Scotland, Migori and Bulbul – what do they have in common?

President Kenyatta reacted well in Migori, but such incidents leave a bitter taste in the mouth.

Bulbul is one of those small, common places in Kenya, where inhabitants are astonishingly creative.

Migori is an important cosmopolitan town in western Kenya. Scotland is a country within the United Kingdom, which covers the northern third of the island of Great Britain.

Bulbul is in constant trouble. Migori was in trouble early this week, and Scotland will be in trouble next week.

They are different societies, miles apart in culture, size and development, but they share one important part of life; they are in trouble.

At first sight, Bulbul seems to be a harmonious village, where there is no rule of law, no police and no one watching, but things keep moving.

There is a delicate balance where most inhabitants have a natural sense of justice or fairness and they seem to respect each other, most of the time. If you steal on your lucky day you are beaten up, otherwise you may be burnt. It seems to work like the Wild West before the rule of law caught up with it.

Bulbul lives in a constant, delicate balance between chaos and harmony, between life and death. Title deeds pile upon each other; it is not clear who owns what.

No one really knows what is mine and what is yours but life goes on, after all it does not seem to matter; they are used to trouble.

Scotland is bigger and richer, a powerhouse within the United Kingdom. It has a nominal GDP of 235 billion dollars and a per capita income of more than 44,000 dollars per year.

Scotland is about to break its ties and walk away free after a 307-year marriage with England. Scotland existed as an independent, sovereign State until it entered into a political union with England on May 1, 1707 to create a single Kingdom of Great Britain.


Thursday, September 18, 2014 is D-Day. A referendum will determine not only Scotland’s political but also its financial fate.

According to Geoffrey Smith, Scotland’s two largest banks, Royal Bank of Scotland PLC and Lloyds Banking Group PLC, both reaffirmed that they would move their official headquarters to London in the case of a “Yes” vote.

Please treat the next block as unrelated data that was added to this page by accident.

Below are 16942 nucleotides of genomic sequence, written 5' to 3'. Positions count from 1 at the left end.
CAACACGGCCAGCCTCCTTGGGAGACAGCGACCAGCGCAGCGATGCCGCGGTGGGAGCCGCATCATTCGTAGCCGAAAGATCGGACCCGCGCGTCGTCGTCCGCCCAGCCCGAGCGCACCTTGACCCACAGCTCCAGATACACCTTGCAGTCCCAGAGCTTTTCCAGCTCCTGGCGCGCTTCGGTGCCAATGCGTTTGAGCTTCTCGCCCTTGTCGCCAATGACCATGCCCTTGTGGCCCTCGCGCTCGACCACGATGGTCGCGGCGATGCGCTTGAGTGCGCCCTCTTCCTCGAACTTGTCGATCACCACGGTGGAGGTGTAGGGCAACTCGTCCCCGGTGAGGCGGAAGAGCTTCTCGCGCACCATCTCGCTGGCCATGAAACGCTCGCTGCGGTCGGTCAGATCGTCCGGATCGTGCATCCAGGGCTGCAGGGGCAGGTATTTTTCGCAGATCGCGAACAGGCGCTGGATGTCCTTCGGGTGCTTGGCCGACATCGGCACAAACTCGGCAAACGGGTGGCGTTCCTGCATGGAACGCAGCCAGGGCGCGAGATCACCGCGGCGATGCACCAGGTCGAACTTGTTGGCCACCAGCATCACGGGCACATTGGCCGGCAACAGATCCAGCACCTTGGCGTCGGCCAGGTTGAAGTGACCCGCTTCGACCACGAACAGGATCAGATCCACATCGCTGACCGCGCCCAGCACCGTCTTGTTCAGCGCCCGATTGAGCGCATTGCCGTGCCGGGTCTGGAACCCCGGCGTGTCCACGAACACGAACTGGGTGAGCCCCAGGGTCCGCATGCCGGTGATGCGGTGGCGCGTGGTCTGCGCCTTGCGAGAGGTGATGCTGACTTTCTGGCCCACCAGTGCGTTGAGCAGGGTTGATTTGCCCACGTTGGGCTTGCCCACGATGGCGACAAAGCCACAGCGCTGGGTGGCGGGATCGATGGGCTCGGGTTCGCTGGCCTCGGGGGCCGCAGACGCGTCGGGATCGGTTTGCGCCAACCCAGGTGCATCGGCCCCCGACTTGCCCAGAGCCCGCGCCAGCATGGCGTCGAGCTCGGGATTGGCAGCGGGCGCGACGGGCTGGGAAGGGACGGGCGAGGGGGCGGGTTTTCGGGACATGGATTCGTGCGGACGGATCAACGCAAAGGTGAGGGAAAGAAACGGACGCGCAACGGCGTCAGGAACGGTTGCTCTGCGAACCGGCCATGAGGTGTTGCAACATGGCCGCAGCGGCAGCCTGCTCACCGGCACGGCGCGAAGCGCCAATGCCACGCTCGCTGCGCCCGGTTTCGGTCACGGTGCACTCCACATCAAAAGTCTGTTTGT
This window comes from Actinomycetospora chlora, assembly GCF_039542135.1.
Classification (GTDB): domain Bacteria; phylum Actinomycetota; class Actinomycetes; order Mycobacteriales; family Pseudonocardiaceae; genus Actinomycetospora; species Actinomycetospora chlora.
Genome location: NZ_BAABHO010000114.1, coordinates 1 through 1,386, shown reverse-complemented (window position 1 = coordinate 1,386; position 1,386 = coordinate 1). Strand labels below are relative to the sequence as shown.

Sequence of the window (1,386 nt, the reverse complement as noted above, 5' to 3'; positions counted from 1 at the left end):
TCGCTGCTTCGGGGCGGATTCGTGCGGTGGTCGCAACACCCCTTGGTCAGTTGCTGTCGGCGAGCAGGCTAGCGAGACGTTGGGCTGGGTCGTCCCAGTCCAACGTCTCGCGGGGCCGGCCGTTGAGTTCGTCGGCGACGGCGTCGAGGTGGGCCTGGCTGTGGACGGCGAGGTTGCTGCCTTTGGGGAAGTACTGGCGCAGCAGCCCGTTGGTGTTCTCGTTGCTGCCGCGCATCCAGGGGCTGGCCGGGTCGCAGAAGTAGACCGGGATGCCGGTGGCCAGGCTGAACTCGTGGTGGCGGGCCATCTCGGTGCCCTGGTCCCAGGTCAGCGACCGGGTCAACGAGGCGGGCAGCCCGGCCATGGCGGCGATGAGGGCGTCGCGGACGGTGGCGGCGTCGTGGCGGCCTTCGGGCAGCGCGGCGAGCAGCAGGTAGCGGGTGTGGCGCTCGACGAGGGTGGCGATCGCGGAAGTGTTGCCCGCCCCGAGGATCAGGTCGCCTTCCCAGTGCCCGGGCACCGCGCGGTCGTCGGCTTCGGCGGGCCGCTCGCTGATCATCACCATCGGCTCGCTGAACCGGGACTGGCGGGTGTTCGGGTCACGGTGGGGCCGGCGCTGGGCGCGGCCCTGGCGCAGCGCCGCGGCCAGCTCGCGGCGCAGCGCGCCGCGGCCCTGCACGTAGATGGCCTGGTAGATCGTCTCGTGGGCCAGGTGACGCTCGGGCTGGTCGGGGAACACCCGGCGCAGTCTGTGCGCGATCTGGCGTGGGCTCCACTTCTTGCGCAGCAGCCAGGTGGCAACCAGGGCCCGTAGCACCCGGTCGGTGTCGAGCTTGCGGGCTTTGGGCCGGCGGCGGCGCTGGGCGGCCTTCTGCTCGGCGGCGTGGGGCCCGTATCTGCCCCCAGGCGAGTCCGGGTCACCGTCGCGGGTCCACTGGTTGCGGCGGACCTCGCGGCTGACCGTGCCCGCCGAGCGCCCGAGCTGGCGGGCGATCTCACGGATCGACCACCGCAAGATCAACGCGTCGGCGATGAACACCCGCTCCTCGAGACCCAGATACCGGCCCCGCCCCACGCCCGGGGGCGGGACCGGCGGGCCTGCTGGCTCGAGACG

RBS’s statement made clear that it expected its borrowing costs to rise as a result of its credit rating being downgraded unless it had the implicit backing of the UK government.

This has thrown the Scots into disarray. The “Yes” vote that sounded so appealing a few weeks ago has suddenly dimmed. Scotland’s final liberation is now blurred.

A divorce is always a terrible disappointment, but when it is coupled with financial threats, it becomes war; a sort of lose-it-all or retreat, with no real winning situation.

All the emotional and patriotic hymns turn unexpectedly to dreadful fears. It seems as if “freedom from hunger” might really become “freedom with hunger” in the near future. There are too many uncertainties.


The Telegraphreports that Adam Memon, the head of economic research at the Centre for Policy Studies, said: “The principal immediate threat would be to sterling and the stability of the financial markets. The recent sell-off is a mere warning of what may come if the Scots actually do vote for independence.”

And it adds that: “Given the constitutional and economic uncertainties attached to a potential break-up of the UK, a vote for independence would be likely to deliver a negative shock to UK financial assets and lead to meaningful currency weakness.”

The fact is that financial threats by the big banks and experts have made an impact on voting patterns, and the “No” side is winning momentum consistently. They smell trouble and they want to avoid it.

There is Migori. It belongs to a different league. They already got into trouble, but they don’t know it or simply don’t pay attention to it.

“Shoeing” the President is not a clever thing to do in a democratic system. It becomes even worse in a system where the national government is in charge of disbursing funds.


A county’s capacity to generate sufficient revenues to balance its own budget is practically non-existent. The Constitution placed drastic limits on counties’ capabilities to generate a sizeable share of their budget income.

The rowdy youths in Migori should have used better ways to channel their anger or frustration. They could be severely punished in many unknown ways, until they are left with no shoe to throw.

Certainly, freedom of expression is guaranteed by the Constitution. But there are better and more civilized ways of expressing one’s feelings, ways that do not show the immature, harsh and headless behaviour of a section of the electorate.

The President reacted well; he forgave and advised the rowdy crowd, but such incidents leave a bitter taste in the mouth.

In other countries, banks would threaten to move their headquarters elsewhere, and investors would withhold their plans lest they are also “shoed”.

True, Migori is not Scotland, but both Scotland and Migori are in trouble. The difference is that Scotland seems to be aware of it, while Migori is not.

Dr Franceschi is the dean of Strathmore Law School., Twitter: @lgfranceschi